By Sarah Bennett

The right way to write about werewolves.

In 2008, Wired ran an article about Leland Chee, the guy hired by George Lucas to be the Star Wars “continuity cop” and make sure that, between the series’ films, comics, novelizations, and cartoons, the facts were straight. As any fan knows, the Kessel Run must always be the same distance: invented universes, be they near or far, only truly work if they stick to a firm set of laws and logic. Sadly, older myths don’t have a gatekeeper like Lucas, which makes for many frustrated nerds, subpar entertainment, and, well, vampires that sparkle, werewolves that are actually panthers, and zombies that run a four minute mile. And that’s not usually good. So here is where I put on my Leland Chee hat to make some basic rules for fantasy writers going forward, starting with the most maligned and overexposed of fictional creatures, the Werewolf.

When in human form, these werepanthers  mauling Jason on True Blood look less fantasy, more Faces of Meth

I know that wolves don’t have the were- monopoly in fantasy--werebears also date back to early European myth--but if you’re writing about a fairly conventional supernatural world that sticks to your garden variety vampires, ghosts, etc, keep your were- creatures to wolves. The main offender to this rule is obviously True Blood, which threw in a clan of super-inbred, backwoods werepanthers for no discernable reason. These werewhatevers were lame, not just because they had little-to-no impact on the plot before vanishing forever, but because, if you were to write people so country they make the characters from Winter’s Bone look like members of the Algonquin Roundtable, would a panther really be the right animal to have them turn into? They’d be good wereboars maybe, or weregators, or even werepossums since that’d be amazingly weird, but the choice of panthers is so random that it pushes the reader or viewer over the fine line between acceptable fantasy and total horseshit.

Silver bullets work (when Buffy isn't around).

Like zombies and vampires, werewolves have one main way to die (silver bullets) (although explosions/fire do a world of damage), and only transform during the nights of a full moon. They can’t change at any ol’ time just because they get mad--they’re werewolves, not Hulks--and while they can die if just stabbed a ton or decapitated, that’s a lazy and boring choice to make. Might as well change the character from a werewolf to a young Dan Hedaya.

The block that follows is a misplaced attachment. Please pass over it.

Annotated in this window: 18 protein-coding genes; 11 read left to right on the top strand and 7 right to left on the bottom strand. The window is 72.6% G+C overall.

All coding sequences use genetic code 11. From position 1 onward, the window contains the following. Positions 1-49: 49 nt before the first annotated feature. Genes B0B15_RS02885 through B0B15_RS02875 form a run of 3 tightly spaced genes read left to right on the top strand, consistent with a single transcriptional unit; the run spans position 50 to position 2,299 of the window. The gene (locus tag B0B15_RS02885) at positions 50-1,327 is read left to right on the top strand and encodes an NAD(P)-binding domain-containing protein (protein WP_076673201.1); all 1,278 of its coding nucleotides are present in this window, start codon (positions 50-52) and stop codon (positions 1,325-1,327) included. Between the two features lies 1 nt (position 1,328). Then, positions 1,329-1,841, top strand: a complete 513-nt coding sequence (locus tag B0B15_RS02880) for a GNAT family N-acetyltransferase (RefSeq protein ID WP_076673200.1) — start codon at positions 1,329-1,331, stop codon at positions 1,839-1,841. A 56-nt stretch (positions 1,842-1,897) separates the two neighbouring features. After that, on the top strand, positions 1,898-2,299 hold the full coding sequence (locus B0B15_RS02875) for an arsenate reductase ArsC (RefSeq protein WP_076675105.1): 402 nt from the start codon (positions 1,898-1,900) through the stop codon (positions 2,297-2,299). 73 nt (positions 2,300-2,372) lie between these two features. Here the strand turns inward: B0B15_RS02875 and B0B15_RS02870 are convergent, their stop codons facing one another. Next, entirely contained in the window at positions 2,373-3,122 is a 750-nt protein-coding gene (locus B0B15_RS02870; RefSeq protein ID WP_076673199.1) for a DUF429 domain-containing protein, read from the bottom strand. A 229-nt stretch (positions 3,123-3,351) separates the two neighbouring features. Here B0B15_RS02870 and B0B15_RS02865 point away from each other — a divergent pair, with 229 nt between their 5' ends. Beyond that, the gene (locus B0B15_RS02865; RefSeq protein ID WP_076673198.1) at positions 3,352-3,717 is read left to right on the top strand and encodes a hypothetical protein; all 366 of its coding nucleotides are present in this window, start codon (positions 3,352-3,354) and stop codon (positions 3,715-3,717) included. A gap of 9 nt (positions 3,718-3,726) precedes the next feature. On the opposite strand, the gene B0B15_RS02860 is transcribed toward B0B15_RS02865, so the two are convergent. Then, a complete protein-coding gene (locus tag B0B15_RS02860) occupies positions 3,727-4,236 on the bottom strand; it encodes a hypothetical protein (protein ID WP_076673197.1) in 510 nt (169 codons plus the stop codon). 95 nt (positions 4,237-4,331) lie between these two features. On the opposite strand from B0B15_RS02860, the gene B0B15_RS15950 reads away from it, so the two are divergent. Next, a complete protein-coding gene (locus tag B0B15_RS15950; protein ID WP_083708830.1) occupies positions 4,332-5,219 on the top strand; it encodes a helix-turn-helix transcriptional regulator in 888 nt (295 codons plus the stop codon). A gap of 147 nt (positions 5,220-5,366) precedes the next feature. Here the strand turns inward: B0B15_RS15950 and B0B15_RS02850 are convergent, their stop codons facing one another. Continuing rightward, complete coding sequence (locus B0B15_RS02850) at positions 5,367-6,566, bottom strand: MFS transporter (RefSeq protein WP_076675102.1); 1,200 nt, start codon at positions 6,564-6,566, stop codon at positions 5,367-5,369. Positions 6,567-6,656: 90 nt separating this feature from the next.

The werewolves on Hemlock Grove don't so much transform as turn inside-out.

Also, transformation sucks, but let’s not go crazy, Eli Roth, with your Hemlock Grove vampires whose eyes literally pop out during the change. I’m sure Mr. Roth, who brought the world Hostel, would insist that the choice is completely necessary, but one of the compelling elements of the werewolf myth is the internal balance between the human and the wolf, and if the wolf is so foreign to the human’s body that it physically pushes their eyes from the skull, that element is lost, as is the viewer/reader’s lunch.

Even if your werewolf and vampire do get along (as on Being Human UK), do they really need to snug?

It’s also important to clearly define how much human is left in the wolf post-transformation, because you can’t have characters who, in human form, can’t remember anything they did when they were wolves, but also have them remember and recognize people from their lives during wolfy times. You can get creative with the boundaries you set just as long as you stick to them. If you’re hoping to set up a strong internal conflict for your werewolf character, then don’t allow a lot of overlap. And while werewolf and vampire tend to get chummy, they do, as a rule, hate each other. As to how vampires feel about werepossums, I leave that to you to figure out and let me know.

Next Time: Boo! Ghost guidelines.